Military service members on active duty spent $24 million in food stamps at military commissary shops from September 2014 to August 2015, and 45 percent of students in schools run by the military are eligible for free or reduced-price meal programs.
For years, the military has been embarrassed by reports showing that some active-duty service members struggle to feed their families and use government benefits to get by. A recent report by the Government Accountability Office (GAO) found that the Department of Defense (DoD) does not fully understand the scope of the problem.
The USDA runs the Supplemental Nutrition Assistance Program (SNAP), the benefits of which are commonly called food stamps. Neither the military nor the USDA tracks how many active-duty service members receive SNAP benefits, according the report.
A provision in the 2016 defense spending bill encourages data sharing between the Pentagon and the USDA to address this problem, but the DoD does not have a coordinated effort underway to access that data through the USDA. The GAO concludes that without an interagency dating-sharing effort, the military will miss a valuable opportunity to understand the needs of its service members and address hunger within its ranks.
Abby Leibman, the president of MAZON, a Jewish anti-hunger group that runs a program focused on military families, testified before Congress in January that food insecurity among active-duty soldiers is triggered by a number of different factors, including low pay among lower-ranking enlistees, high unemployment among military spouses, larger household sizes, challenges around activation and deployment and unexpected financial emergencies.
She also said food pantries can be found at every military base in the country, and active-duty soldiers regularly show up at them, often in their uniforms, looking for help.
"Despite strong anecdotal evidence, food insecurity among military families is not adequately documented or monitored by government agencies, and indeed the problem has long been obscured and ignored," Leibman told a House agriculture committee. "Data [is] often withheld from the public or are excessively difficult to obtain. What data we have been able to secure are often contradictory, out of date or simply incomprehensible."
For example, recent USDA data states that about 2,000 active-duty service members are enrolled in SNAP, but estimates based on federal census data from 2014 put that number at 19,455. Experts say the sources of this data are unreliable for multiple reasons and Leibman called on the Pentagon and the USDA to work together to determine just how many military personnel receive SNAP benefits.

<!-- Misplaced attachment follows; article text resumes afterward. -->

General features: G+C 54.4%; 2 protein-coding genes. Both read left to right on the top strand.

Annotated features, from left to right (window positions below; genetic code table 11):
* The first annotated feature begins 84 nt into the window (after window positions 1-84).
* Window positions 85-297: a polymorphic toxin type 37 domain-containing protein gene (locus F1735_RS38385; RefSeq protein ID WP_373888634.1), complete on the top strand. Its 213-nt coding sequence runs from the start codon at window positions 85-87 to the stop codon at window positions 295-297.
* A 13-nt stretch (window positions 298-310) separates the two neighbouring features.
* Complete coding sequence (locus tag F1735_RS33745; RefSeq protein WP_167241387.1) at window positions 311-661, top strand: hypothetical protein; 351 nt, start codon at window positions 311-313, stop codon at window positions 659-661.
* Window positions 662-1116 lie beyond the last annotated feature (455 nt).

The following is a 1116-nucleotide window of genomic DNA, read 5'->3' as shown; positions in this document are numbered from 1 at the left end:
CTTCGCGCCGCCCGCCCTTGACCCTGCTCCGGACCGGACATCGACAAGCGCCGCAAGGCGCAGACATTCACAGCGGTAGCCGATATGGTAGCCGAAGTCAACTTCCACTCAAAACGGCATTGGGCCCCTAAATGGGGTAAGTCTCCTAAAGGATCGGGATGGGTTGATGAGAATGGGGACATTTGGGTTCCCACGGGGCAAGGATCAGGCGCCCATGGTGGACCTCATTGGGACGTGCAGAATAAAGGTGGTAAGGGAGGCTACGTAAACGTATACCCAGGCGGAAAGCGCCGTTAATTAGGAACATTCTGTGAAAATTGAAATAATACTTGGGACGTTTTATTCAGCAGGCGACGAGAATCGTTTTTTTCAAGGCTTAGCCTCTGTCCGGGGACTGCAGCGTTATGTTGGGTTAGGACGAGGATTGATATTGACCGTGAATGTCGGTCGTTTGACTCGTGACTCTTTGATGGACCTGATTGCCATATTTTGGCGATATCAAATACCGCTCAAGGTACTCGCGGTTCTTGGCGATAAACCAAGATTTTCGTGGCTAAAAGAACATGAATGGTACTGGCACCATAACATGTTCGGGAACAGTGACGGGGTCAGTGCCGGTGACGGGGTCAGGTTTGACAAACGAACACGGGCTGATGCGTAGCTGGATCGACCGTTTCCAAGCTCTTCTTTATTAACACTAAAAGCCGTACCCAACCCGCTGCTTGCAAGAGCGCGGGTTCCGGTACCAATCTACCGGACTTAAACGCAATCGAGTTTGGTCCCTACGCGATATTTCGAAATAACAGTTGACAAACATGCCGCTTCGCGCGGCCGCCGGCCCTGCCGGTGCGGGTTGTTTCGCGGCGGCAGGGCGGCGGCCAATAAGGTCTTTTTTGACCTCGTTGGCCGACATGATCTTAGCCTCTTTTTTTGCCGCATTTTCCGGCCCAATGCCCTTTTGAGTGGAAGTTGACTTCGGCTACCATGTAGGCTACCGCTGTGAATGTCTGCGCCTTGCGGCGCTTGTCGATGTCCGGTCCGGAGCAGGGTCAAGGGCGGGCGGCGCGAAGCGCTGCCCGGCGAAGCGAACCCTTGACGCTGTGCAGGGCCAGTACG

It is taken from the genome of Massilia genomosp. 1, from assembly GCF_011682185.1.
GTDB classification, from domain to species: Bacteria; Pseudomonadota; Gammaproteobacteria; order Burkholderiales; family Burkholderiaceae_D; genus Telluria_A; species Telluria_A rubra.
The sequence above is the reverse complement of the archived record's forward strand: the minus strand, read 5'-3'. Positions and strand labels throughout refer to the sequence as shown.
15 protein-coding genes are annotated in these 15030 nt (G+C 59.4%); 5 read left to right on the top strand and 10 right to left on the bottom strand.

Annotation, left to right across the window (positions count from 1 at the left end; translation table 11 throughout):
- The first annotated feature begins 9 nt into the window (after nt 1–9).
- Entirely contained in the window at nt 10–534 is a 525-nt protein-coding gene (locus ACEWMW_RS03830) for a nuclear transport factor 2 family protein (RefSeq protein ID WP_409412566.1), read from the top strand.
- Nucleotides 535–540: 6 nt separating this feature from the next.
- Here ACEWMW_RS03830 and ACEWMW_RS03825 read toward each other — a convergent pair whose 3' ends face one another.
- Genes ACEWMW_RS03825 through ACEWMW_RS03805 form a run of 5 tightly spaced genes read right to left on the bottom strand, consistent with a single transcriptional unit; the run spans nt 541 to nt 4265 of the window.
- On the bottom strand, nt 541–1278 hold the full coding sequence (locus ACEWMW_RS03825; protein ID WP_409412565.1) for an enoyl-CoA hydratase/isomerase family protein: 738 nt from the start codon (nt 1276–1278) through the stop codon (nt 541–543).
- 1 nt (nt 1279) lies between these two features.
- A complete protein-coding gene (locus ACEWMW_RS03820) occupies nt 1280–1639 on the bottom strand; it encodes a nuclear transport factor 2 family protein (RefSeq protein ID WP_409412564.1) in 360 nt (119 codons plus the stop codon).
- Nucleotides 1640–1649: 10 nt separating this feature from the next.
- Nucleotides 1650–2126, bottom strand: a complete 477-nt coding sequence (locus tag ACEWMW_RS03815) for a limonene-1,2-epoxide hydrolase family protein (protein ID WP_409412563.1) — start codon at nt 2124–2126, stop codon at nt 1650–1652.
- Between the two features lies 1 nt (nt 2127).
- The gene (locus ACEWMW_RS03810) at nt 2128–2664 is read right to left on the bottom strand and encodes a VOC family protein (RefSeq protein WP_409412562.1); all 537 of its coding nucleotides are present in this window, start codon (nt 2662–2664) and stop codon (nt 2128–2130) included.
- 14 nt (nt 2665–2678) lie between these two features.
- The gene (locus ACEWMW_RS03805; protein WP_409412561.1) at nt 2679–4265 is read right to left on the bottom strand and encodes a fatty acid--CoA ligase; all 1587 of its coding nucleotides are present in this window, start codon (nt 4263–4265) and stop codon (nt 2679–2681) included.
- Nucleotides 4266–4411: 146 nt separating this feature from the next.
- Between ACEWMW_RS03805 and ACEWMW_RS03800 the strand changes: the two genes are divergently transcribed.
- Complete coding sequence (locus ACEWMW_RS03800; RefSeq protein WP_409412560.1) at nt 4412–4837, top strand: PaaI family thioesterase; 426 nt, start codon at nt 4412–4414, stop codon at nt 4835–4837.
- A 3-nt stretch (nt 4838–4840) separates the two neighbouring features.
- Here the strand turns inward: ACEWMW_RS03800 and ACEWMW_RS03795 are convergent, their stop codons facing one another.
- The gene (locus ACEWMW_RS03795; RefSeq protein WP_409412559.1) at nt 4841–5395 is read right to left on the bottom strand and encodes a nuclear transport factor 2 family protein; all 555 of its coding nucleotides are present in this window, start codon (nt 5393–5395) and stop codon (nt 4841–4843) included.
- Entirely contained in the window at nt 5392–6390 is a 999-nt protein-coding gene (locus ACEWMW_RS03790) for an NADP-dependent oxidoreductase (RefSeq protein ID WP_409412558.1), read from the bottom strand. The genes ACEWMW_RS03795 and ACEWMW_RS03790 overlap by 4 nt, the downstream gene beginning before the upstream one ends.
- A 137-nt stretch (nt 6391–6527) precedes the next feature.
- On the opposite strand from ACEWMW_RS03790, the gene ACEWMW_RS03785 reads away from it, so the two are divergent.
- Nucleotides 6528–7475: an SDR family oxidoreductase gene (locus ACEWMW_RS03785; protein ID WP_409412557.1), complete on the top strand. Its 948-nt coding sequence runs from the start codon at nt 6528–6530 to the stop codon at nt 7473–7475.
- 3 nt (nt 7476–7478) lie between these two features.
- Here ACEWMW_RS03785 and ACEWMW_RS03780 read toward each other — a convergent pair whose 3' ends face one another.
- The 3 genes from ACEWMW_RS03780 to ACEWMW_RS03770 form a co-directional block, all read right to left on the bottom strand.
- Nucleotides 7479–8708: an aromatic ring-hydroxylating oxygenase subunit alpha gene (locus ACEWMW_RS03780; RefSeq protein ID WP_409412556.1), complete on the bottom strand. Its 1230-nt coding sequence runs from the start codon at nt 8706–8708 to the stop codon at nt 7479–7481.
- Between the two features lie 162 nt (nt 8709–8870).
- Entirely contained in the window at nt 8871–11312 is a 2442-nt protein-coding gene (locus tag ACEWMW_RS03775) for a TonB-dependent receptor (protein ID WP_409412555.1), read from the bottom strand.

The number of food stamp dollars spent at military commissary stores steadily rose after the financial crisis of 2009 and peaked at $103 million in 2013. That number has dropped as the economy has recovered, but an unknown number of military families are still struggling with food insecurity. How can the DoD address this problem without first understanding its scope?
In a statement, Leibman said that anti-hunger advocates support the GAO's findings and its recommendation that the Pentagon gather more data to fully understand the "shameful incidence of hunger within the military."
"We urge collaboration among the Pentagon, the USDA and Congress to address this crisis," Leibman said. "It is inexcusable that those who courageously serve our country should struggle with hunger."
In their response to the report, military officials also agreed with the GAO's recommendations, but they have complained that collecting data on active-duty SNAP enrollees is difficult because the benefits are distributed by individual state agencies, making coordination a challenge.
Leibman and MAZON have also called on the government to remove barriers that prevent active-duty service members from receiving SNAP benefits. For example, a housing stipend offered to lower-ranking service members is considered income on food stamp applications, making many low-paid soldiers ineligible for the program.